Q: Are my savings safe?

A: Cash savings will surely make you poor, as interest rates are below the rate of inflation. Sitting in Cash is the worst investment as inflation slowly (or quickly) steals your buying power.


 Q: Does real estate protect from inflation?

A: real estate are hard assets and inflation is priced in so the value will rise. But it can only work if the real estate market is functioning, i.e. especially with a longer term view real estate makes sense and if the demand is there – through higher incomes, favorable borrowing rates, good locations and demographics.

 Q: should I buy real estate for my own use or to rent it out?

A: depends on your life plan, both offer protection from inflation. As an investment/rental property location is crucial and you should only buy if you know the local market.   There are good assets and bad assets – simply put an asset that pays for itself is a good asset! All real estate works within a formula on whether it is better to buy or rent.  The market is still digesting debt and this will play out on house prices worldwide.

 Q: is now a good time to buy?

A: maybe, because of low rates and possible inflation. About  54% believe that buying property now is better than any other investment to preserve wealth. And almost 90% see real estate as an important part of their retirement planning. But nobody should buy out of panic. Those who couldn’t afford to buy before the crisis won’t be able to afford this now. Crucial is timing and location and affordability.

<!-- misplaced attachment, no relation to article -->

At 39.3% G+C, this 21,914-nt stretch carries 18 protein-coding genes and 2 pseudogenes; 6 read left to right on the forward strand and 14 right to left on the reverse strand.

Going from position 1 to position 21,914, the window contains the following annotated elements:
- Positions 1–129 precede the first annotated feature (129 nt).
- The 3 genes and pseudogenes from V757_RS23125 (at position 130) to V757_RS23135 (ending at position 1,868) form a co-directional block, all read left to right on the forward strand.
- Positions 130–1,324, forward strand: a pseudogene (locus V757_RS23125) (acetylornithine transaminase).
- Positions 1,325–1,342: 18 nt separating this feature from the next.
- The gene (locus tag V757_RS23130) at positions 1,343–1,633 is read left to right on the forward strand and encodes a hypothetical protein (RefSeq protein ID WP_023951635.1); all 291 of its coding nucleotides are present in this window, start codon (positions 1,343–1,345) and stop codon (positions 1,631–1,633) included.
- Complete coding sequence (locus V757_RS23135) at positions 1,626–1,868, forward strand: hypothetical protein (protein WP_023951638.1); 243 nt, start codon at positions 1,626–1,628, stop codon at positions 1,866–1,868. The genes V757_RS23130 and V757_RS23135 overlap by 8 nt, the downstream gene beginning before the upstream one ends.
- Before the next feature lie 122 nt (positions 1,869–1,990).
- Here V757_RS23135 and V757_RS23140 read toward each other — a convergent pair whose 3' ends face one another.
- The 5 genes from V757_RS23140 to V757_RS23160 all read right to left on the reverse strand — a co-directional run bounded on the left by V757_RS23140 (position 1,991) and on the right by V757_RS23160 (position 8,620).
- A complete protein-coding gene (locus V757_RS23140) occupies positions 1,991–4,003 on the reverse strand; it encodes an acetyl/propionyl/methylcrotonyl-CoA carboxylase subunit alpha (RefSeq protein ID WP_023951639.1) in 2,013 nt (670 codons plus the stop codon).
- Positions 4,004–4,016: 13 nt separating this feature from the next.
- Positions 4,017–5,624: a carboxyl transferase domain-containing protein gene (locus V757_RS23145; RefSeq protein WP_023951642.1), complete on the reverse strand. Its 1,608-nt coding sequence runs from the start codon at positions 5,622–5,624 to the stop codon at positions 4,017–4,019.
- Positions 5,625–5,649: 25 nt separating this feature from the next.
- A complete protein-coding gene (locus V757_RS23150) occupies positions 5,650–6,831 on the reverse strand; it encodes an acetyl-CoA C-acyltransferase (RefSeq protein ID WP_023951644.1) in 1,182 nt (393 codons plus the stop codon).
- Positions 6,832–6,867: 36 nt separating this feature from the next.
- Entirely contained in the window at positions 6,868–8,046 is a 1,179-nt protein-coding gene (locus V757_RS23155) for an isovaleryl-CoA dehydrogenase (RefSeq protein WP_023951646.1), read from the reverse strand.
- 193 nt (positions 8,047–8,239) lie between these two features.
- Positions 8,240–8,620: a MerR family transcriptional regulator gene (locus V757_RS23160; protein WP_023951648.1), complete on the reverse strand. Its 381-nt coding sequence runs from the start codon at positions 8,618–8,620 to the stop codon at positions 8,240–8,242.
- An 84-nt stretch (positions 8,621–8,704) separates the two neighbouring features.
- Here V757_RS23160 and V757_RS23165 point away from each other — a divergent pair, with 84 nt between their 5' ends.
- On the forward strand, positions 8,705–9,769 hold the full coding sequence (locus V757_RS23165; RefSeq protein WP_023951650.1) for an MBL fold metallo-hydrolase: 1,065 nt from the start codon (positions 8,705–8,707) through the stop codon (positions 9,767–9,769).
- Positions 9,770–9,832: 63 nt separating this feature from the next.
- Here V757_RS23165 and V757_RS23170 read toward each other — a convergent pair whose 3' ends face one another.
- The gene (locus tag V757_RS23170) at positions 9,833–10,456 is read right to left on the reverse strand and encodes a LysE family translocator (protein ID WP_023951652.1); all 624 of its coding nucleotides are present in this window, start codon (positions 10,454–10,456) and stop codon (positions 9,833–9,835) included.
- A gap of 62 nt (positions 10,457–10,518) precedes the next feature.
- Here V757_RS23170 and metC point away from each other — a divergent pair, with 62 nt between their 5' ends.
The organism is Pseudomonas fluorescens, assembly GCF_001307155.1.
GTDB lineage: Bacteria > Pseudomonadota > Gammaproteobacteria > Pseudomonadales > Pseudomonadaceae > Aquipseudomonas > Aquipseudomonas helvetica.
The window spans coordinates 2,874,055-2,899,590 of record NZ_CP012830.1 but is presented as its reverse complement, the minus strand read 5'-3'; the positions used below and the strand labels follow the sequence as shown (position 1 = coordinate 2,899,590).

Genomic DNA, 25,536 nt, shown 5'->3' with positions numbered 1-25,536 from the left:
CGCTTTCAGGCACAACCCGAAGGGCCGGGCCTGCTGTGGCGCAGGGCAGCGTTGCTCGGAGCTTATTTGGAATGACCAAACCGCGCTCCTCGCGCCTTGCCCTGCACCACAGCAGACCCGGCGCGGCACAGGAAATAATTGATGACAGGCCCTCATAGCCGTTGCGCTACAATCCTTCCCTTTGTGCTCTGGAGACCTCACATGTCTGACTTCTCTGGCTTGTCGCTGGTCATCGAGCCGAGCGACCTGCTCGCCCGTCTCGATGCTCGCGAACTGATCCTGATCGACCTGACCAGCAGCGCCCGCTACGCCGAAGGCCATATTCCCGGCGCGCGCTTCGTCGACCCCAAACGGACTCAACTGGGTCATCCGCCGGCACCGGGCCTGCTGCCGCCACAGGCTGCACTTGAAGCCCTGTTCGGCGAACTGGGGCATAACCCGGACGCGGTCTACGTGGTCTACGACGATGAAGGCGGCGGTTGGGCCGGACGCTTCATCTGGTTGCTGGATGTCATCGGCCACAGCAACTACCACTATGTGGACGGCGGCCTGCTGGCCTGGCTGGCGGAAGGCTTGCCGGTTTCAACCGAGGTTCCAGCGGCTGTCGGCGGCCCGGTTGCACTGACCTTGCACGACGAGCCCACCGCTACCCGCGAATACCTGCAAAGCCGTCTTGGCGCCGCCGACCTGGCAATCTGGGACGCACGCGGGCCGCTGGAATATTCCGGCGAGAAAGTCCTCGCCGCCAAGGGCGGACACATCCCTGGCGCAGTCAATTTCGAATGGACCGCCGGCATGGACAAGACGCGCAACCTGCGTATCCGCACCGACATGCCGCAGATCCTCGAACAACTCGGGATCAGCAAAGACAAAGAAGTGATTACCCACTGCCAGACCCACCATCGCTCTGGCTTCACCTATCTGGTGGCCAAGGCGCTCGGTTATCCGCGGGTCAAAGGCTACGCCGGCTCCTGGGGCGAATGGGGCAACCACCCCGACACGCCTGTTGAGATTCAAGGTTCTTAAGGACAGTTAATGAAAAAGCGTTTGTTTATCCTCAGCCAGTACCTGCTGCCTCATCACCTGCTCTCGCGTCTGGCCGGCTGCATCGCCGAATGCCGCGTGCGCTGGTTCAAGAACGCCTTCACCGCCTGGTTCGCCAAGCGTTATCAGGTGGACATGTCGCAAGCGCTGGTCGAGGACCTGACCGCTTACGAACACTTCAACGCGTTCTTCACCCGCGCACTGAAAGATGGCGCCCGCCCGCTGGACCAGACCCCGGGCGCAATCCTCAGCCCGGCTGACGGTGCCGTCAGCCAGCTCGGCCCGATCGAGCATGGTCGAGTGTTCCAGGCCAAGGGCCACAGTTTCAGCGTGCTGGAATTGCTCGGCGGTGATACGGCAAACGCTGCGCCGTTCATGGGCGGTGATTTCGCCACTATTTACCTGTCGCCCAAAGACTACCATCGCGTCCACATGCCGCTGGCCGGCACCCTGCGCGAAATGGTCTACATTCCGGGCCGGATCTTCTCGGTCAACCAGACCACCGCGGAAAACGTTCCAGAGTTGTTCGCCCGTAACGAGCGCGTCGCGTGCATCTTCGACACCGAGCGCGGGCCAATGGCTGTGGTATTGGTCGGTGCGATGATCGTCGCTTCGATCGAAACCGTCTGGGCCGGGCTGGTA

However, we think waiting till 2011 may be a good strategy as there are a lot of debts to be refinanced. Not just in America! Australia with $581 billion of it’s foreign debt owned by private sector financial corporation’s (see the bottom of page 60.) Worse still, nearly $500 billion in foreign debt has a maturity of 90 days or less, meaning any large and sustained disruption to global credit markets would require some kind of local solution. This concerns us in Australia.


 Q: should I accumulate a lot of debt?

A: this seems tempting as inflation also devalues debt. Example: a loan of 200,000 over 20 years at 4.75%pa will cost 310,000. With inflation of 0.7% the cost will decrease to 289,000. At 2% inflation the real cost will fall to 258,000, at 3% to 236,000, at 5% to only 199,000. But be careful: the level of debt needs to match your level of income. If you have rental property you need to keep in mind that there might be vacancies and hence no income.

 Q: can I invest in property with small amounts of money?

A: yes, via real estate equity or property funds by buying units regularly via a savings plan.